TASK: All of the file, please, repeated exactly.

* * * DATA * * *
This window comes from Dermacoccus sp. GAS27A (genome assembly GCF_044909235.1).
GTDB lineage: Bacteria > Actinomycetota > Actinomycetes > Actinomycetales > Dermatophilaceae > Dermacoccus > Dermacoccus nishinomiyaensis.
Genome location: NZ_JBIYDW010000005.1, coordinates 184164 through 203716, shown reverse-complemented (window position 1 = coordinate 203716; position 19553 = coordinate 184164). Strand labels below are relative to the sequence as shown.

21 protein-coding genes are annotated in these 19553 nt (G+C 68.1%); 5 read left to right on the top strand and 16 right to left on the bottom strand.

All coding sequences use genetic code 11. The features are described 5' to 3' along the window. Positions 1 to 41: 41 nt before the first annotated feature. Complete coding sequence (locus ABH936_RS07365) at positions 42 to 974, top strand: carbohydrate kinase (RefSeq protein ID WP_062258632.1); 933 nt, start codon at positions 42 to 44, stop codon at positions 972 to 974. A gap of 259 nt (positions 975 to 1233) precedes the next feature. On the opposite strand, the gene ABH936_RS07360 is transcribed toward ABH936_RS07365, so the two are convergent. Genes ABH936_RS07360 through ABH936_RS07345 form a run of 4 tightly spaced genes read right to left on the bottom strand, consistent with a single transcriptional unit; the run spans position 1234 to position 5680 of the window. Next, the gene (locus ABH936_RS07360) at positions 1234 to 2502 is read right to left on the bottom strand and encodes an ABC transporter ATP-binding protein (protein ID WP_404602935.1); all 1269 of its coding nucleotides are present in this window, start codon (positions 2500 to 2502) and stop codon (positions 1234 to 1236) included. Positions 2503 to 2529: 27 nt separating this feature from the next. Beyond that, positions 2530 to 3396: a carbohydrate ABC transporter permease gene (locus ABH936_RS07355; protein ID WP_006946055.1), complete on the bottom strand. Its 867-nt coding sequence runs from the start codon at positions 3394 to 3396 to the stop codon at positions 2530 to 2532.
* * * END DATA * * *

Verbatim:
This window comes from Dermacoccus sp. GAS27A (genome assembly GCF_044909235.1).
GTDB lineage: Bacteria > Actinomycetota > Actinomycetes > Actinomycetales > Dermatophilaceae > Dermacoccus > Dermacoccus nishinomiyaensis.
Genome location: NZ_JBIYDW010000005.1, coordinates 184164 through 203716, shown reverse-complemented (window position 1 = coordinate 203716; position 19553 = coordinate 184164). Strand labels below are relative to the sequence as shown.

21 protein-coding genes are annotated in these 19553 nt (G+C 68.1%); 5 read left to right on the top strand and 16 right to left on the bottom strand.

All coding sequences use genetic code 11. The features are described 5' to 3' along the window. Positions 1 to 41: 41 nt before the first annotated feature. Complete coding sequence (locus ABH936_RS07365) at positions 42 to 974, top strand: carbohydrate kinase (RefSeq protein ID WP_062258632.1); 933 nt, start codon at positions 42 to 44, stop codon at positions 972 to 974. A gap of 259 nt (positions 975 to 1233) precedes the next feature. On the opposite strand, the gene ABH936_RS07360 is transcribed toward ABH936_RS07365, so the two are convergent. Genes ABH936_RS07360 through ABH936_RS07345 form a run of 4 tightly spaced genes read right to left on the bottom strand, consistent with a single transcriptional unit; the run spans position 1234 to position 5680 of the window. Next, the gene (locus ABH936_RS07360) at positions 1234 to 2502 is read right to left on the bottom strand and encodes an ABC transporter ATP-binding protein (protein ID WP_404602935.1); all 1269 of its coding nucleotides are present in this window, start codon (positions 2500 to 2502) and stop codon (positions 1234 to 1236) included. Positions 2503 to 2529: 27 nt separating this feature from the next. Beyond that, positions 2530 to 3396: a carbohydrate ABC transporter permease gene (locus ABH936_RS07355; protein ID WP_006946055.1), complete on the bottom strand. Its 867-nt coding sequence runs from the start codon at positions 3394 to 3396 to the stop codon at positions 2530 to 2532.